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Nissan Quest/Mercury Villager problems



  • I had (sigh) a 2000 MPV that I loved. It unfortunately was the victim of a red-light runner (I think -- insurance adjusters haven't gotten around to looking at it yet). It would appear that we're going to have to get a new van.
      Ours was a LX with touring package. It had 91,000 miles on it and was scrupulously maintained. What would be a fair value for that car? Second, is a replacement Mazda the best choice now that we are forced into a replacement. Our Mazda was paid for as of June 15. I'm not finding anything comparable at our local CarMax. I did, however, find a couple of low-miles Mercury Villagers that were loaded... However, the offset crash results are giving me pause. I spoke with insurance agent and our rates would actually go DOWN with Villager. Why is this?
      Anybody with experience comparing the two vans, please let me hear... I remember when we bought MPV, I was dismayed to see all the bad reviews -- but it's now (and has been) a CR recommended buy. I absolutely loved it when we lived in Florida. We later moved and encountered hills where the lack of power that was never even a factor before came into play at times.
      Our other car is a 1994 Toyota Corolla (next in line for replacement until MPV crash). I'm trying to keep payment reasonably low as I figure Corolla won't last forever. So far, though, pretty good.
      Thanks for any help / insight.
  • wtd44wtd44 Posts: 1,211
    The original series of Villager/Quest, which is no longer being made as a joint venture, is an outstanding vehicle with a great engine. My wife drives our 2000 Villager, and we both think very highly of it. We bought it brand new. They generally require little to no upkeep beyond routine maintenance such as oil changes. Ours was one of the best automotive bargains we have ever acquired. There are probably some good used ones still available.
  • Does the "poor" rating for offset crashes not bother you? It's what's making me hesitate ... I test-drove one and loved it (a 2002 with 15K). Our old MPV was an excellent car and we had no plans to replace it... I could just be extra-skittish at this point because of the crash. My side air bag (Does Quest/Villager have one?) deployed. I don't know that it really made a difference in survival or injury -- it was the first time I've ever had anything deploy. Mazda rated "acceptable" for offsets, but I'm not sure how much better that is.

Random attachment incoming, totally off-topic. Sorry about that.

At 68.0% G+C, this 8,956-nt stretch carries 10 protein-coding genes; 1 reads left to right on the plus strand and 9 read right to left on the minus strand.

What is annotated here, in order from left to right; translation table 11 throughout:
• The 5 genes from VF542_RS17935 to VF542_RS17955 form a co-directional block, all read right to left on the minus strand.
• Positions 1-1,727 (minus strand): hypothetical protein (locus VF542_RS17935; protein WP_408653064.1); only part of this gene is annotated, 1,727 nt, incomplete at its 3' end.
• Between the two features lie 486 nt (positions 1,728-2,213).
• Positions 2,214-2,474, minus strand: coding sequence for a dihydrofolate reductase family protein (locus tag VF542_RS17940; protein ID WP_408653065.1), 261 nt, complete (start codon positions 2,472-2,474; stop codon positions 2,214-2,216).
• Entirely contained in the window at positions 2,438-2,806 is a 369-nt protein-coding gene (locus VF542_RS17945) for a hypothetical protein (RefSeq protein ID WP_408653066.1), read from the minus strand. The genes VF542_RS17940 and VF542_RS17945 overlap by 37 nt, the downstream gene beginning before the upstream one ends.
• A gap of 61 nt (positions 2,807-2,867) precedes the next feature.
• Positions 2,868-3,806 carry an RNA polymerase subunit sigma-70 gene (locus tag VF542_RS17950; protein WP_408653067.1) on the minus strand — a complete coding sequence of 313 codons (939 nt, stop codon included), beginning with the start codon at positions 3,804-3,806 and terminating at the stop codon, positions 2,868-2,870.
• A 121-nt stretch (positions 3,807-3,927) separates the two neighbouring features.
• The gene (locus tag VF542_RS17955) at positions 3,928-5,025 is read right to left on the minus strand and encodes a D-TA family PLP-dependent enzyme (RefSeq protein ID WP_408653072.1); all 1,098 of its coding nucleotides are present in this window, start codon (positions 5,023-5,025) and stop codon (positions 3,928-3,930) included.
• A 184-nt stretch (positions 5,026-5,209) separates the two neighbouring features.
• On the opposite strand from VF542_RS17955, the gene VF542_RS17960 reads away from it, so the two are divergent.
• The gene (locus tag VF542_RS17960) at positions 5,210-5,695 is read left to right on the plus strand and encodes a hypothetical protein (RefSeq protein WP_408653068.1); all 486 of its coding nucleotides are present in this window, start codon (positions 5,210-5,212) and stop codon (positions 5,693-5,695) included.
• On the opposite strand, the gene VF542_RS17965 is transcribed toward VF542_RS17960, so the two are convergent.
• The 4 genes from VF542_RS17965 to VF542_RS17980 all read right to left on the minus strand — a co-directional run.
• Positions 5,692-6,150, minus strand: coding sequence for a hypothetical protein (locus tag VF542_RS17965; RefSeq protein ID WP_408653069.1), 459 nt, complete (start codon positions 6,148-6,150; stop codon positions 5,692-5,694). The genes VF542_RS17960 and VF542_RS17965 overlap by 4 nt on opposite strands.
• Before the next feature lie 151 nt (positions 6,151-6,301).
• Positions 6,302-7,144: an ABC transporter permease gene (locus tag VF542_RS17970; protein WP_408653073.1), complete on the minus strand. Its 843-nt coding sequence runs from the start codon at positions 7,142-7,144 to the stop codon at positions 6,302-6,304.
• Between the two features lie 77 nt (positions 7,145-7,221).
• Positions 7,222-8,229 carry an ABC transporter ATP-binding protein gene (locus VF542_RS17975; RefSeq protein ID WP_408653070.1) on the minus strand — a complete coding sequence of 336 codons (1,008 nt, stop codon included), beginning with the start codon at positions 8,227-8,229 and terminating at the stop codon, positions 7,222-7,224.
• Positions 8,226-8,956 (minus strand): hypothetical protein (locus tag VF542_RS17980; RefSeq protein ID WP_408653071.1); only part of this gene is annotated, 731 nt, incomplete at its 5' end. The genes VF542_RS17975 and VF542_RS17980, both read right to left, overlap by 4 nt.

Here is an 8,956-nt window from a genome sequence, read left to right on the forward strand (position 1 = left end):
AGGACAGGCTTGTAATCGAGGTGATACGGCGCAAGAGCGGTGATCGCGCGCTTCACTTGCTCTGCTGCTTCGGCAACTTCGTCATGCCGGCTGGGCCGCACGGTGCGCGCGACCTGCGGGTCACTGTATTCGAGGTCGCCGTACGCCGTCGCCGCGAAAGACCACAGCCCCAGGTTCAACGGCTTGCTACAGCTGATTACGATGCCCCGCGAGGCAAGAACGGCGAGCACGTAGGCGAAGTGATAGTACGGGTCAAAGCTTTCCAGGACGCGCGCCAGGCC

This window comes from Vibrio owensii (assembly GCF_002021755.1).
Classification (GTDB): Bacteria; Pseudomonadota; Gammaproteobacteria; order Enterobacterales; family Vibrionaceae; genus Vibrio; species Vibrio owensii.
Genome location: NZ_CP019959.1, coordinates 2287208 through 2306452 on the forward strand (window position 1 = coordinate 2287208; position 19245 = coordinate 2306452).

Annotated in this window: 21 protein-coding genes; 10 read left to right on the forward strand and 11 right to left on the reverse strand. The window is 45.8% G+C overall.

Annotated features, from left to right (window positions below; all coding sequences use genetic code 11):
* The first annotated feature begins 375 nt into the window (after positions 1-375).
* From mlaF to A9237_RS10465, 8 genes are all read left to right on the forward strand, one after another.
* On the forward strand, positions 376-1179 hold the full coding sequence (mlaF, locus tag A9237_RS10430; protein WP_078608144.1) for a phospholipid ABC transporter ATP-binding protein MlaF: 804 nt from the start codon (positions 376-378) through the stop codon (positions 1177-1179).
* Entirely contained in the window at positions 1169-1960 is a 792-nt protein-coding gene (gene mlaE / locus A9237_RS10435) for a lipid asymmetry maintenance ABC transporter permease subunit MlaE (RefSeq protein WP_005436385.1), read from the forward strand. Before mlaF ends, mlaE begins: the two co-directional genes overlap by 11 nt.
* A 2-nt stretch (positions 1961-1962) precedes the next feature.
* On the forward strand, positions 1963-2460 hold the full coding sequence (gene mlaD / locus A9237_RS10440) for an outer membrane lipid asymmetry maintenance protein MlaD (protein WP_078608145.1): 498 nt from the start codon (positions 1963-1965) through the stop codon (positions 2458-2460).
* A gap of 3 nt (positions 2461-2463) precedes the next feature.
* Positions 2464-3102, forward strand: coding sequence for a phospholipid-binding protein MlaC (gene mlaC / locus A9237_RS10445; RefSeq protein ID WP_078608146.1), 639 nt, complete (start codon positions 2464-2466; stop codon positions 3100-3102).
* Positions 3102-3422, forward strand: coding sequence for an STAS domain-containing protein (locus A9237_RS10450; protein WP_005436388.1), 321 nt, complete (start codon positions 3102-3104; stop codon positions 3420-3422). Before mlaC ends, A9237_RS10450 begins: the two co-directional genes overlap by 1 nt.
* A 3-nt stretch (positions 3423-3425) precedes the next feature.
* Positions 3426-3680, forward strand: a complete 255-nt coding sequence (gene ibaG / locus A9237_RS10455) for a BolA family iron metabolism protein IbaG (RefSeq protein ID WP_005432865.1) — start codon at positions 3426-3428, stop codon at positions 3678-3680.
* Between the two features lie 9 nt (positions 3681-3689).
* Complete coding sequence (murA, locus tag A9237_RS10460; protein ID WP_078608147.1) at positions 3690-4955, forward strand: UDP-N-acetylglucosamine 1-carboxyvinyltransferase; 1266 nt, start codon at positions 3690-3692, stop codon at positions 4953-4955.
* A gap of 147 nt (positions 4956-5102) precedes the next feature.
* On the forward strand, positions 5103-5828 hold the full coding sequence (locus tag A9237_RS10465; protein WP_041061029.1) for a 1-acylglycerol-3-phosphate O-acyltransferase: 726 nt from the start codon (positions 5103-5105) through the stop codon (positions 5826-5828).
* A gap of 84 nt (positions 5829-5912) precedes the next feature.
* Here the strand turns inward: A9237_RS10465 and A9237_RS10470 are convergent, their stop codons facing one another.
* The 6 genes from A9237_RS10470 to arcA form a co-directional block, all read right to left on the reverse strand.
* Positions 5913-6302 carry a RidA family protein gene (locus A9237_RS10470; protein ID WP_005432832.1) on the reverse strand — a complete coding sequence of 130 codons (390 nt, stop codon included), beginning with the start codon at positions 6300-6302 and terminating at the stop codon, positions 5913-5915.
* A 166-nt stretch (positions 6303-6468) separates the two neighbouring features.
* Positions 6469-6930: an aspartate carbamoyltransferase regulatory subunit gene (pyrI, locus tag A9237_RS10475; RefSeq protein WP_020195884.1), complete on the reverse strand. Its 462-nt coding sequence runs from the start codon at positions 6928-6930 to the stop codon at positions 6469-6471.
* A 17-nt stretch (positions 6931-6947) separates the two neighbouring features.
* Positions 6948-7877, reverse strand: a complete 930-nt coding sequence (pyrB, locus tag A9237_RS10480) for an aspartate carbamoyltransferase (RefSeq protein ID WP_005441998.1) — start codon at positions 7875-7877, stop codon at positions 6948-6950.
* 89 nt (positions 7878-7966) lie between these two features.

• mn_patmn_pat Posts: 67
    I have a 2k Quest. I just got back from a 4th of July camping trip with our popup camper. My camper only weighs 1000lbs and the van pulled it ok. If I was in traffic or driving within city limits I turned off the overdrive. All in all I'd say the Quest worked ok as an occasional tow vechile. As far as the Xmission oil cooler I'm not sure if that is necessary for occasional tow jobs, I'd like hear opinions on that as well.
  • steverstever Posts: 52,572
    I just updated my gas and maintenance logs tonight.

    93,330 miles (purchased my '99 Quest GXE 12/31/98).

    Cost to operate:

    $862.66 for taxes and registration.
    $3,141.70 for insurance.
    $7,860.85 for gas (est. @ $1.80 a gallon - 6373
    gallons burned)
    $2,617.16 expenses (service/tires/accessories)


    $7,675.00 TMV (clean, private party)
    $15,106.00 depreciation (paid $$22,781)

    So, 16 cents to own and operate; 32 cents a mile with depreciation included in the cost of ownership.

    My mpg is at an all time high of 21.3 combined, and I had two tanks in a row back in March of 29+ - one was 29.95 so I almost broke 30 for the first time!. The worse tank in the last 10,000 miles was 15.21.

    Non-scheduled maintenance includes front brakes and a battery. $1,138 was for scheduled maintenance and $293 was for aftermarket stuff and $956 was for 9 tires, a rim and a few flats.

    My driver's side power window is still balky (JimZ? <g>) and I had to reglue the side mirror for the 5th (?) time the other day from where I dropped a canoe on it. I haven't had to clean the throttle body for a while now.

    Otherwise no problems to speak of. I'm looking forward to a big bill for a new timing belt and plugs, fan belts, hoses and fluids in the next year or so.

    Steve, Host
  • wtd44wtd44 Posts: 1,211